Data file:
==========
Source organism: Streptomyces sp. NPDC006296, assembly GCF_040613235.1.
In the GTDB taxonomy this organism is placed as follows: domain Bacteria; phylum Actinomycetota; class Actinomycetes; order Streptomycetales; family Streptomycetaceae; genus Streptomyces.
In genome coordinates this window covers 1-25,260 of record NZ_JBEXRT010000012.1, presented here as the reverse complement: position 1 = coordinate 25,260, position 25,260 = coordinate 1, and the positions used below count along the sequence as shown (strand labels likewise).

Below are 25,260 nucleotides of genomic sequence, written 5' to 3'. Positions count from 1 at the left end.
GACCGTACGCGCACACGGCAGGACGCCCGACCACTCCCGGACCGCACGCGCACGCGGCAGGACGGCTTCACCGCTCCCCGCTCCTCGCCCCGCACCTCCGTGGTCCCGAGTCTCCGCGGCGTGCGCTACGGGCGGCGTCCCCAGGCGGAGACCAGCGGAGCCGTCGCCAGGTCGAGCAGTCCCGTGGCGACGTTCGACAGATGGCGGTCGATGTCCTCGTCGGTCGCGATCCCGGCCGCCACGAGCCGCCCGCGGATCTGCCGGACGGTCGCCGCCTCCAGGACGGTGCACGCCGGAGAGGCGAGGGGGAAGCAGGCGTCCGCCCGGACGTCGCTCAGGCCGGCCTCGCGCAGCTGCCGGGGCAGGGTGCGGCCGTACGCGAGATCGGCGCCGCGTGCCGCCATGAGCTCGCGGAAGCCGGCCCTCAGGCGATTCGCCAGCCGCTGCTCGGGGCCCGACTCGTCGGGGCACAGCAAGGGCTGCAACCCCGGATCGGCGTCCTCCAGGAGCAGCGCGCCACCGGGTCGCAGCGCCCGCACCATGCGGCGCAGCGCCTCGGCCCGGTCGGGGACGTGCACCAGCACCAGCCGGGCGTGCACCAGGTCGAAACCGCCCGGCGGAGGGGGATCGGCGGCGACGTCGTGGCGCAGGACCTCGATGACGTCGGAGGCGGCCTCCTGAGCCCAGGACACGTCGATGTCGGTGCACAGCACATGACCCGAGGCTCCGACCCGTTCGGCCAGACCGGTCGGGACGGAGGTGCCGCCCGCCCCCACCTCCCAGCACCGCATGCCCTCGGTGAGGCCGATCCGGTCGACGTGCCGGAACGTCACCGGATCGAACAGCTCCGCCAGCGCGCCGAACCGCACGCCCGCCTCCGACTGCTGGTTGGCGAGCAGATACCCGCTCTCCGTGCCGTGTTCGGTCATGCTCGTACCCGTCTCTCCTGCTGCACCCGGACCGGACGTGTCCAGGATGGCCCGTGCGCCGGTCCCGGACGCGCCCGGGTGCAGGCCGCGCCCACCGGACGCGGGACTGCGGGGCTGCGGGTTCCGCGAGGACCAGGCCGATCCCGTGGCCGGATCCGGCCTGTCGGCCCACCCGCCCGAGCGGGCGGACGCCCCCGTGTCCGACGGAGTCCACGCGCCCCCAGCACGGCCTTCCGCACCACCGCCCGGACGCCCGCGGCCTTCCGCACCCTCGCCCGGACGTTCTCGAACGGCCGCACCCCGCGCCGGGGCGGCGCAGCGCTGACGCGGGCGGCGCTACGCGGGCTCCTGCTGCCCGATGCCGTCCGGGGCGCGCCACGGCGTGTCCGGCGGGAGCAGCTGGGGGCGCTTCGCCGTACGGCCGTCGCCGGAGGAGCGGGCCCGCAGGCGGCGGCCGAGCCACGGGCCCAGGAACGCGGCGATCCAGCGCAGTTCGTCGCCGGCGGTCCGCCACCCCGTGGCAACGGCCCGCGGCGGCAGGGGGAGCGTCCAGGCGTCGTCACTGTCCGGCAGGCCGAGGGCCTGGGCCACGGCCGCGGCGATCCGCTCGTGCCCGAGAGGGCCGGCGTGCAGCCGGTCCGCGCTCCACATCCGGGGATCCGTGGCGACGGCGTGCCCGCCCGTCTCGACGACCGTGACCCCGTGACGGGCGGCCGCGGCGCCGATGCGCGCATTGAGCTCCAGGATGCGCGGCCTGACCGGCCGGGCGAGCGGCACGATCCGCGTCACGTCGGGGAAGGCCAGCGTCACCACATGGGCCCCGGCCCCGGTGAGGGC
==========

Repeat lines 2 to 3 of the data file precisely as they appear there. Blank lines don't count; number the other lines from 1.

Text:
In the GTDB taxonomy this organism is placed as follows: domain Bacteria; phylum Actinomycetota; class Actinomycetes; order Streptomycetales; family Streptomycetaceae; genus Streptomyces.
In genome coordinates this window covers 1-25,260 of record NZ_JBEXRT010000012.1, presented here as the reverse complement: position 1 = coordinate 25,260, position 25,260 = coordinate 1, and the positions used below count along the sequence as shown (strand labels likewise).